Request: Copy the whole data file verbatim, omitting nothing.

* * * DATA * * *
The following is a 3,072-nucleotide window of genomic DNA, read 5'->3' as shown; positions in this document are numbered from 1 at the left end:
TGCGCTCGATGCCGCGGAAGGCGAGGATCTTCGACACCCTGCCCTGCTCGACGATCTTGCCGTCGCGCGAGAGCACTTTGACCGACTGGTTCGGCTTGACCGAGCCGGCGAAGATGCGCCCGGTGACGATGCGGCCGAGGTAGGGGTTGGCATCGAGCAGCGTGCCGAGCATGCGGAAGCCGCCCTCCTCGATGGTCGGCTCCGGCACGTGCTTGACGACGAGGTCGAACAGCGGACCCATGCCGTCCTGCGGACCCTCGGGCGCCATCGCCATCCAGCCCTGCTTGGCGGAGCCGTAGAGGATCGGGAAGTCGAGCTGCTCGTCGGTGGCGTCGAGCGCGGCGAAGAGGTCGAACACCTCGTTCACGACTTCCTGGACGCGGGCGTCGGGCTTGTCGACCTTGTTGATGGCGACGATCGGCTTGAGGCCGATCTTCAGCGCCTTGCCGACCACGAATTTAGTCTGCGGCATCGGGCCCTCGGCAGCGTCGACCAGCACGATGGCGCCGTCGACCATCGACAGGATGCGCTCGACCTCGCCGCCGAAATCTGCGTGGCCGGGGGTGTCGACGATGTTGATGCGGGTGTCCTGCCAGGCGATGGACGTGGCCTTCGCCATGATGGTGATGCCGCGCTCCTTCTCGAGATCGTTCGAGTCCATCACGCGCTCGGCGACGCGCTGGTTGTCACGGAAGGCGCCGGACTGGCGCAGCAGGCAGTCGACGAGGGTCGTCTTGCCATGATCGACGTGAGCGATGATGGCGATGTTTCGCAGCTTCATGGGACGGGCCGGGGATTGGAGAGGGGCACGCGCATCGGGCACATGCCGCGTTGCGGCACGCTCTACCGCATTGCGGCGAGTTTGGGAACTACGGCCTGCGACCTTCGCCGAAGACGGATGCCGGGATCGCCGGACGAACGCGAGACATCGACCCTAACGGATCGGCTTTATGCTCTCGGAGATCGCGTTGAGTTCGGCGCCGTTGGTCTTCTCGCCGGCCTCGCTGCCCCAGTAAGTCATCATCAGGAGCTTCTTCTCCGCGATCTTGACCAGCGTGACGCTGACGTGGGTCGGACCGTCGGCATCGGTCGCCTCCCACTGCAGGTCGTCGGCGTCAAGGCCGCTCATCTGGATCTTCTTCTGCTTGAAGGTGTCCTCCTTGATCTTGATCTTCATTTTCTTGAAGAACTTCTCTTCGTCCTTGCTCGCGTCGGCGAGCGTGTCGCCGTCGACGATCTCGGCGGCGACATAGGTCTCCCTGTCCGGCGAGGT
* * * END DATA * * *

The following is a 3,072-nucleotide window of genomic DNA, read 5'->3' as shown; positions in this document are numbered from 1 at the left end:
TGCGCTCGATGCCGCGGAAGGCGAGGATCTTCGACACCCTGCCCTGCTCGACGATCTTGCCGTCGCGCGAGAGCACTTTGACCGACTGGTTCGGCTTGACCGAGCCGGCGAAGATGCGCCCGGTGACGATGCGGCCGAGGTAGGGGTTGGCATCGAGCAGCGTGCCGAGCATGCGGAAGCCGCCCTCCTCGATGGTCGGCTCCGGCACGTGCTTGACGACGAGGTCGAACAGCGGACCCATGCCGTCCTGCGGACCCTCGGGCGCCATCGCCATCCAGCCCTGCTTGGCGGAGCCGTAGAGGATCGGGAAGTCGAGCTGCTCGTCGGTGGCGTCGAGCGCGGCGAAGAGGTCGAACACCTCGTTCACGACTTCCTGGACGCGGGCGTCGGGCTTGTCGACCTTGTTGATGGCGACGATCGGCTTGAGGCCGATCTTCAGCGCCTTGCCGACCACGAATTTAGTCTGCGGCATCGGGCCCTCGGCAGCGTCGACCAGCACGATGGCGCCGTCGACCATCGACAGGATGCGCTCGACCTCGCCGCCGAAATCTGCGTGGCCGGGGGTGTCGACGATGTTGATGCGGGTGTCCTGCCAGGCGATGGACGTGGCCTTCGCCATGATGGTGATGCCGCGCTCCTTCTCGAGATCGTTCGAGTCCATCACGCGCTCGGCGACGCGCTGGTTGTCACGGAAGGCGCCGGACTGGCGCAGCAGGCAGTCGACGAGGGTCGTCTTGCCATGATCGACGTGAGCGATGATGGCGATGTTTCGCAGCTTCATGGGACGGGCCGGGGATTGGAGAGGGGCACGCGCATCGGGCACATGCCGCGTTGCGGCACGCTCTACCGCATTGCGGCGAGTTTGGGAACTACGGCCTGCGACCTTCGCCGAAGACGGATGCCGGGATCGCCGGACGAACGCGAGACATCGACCCTAACGGATCGGCTTTATGCTCTCGGAGATCGCGTTGAGTTCGGCGCCGTTGGTCTTCTCGCCGGCCTCGCTGCCCCAGTAAGTCATCATCAGGAGCTTCTTCTCCGCGATCTTGACCAGCGTGACGCTGACGTGGGTCGGACCGTCGGCATCGGTCGCCTCCCACTGCAGGTCGTCGGCGTCAAGGCCGCTCATCTGGATCTTCTTCTGCTTGAAGGTGTCCTCCTTGATCTTGATCTTCATTTTCTTGAAGAACTTCTCTTCGTCCTTGCTCGCGTCGGCGAGCGTGTCGCCGTCGACGATCTCGGCGGCGACATAGGTCTCCCTGTCCGGCGAGGT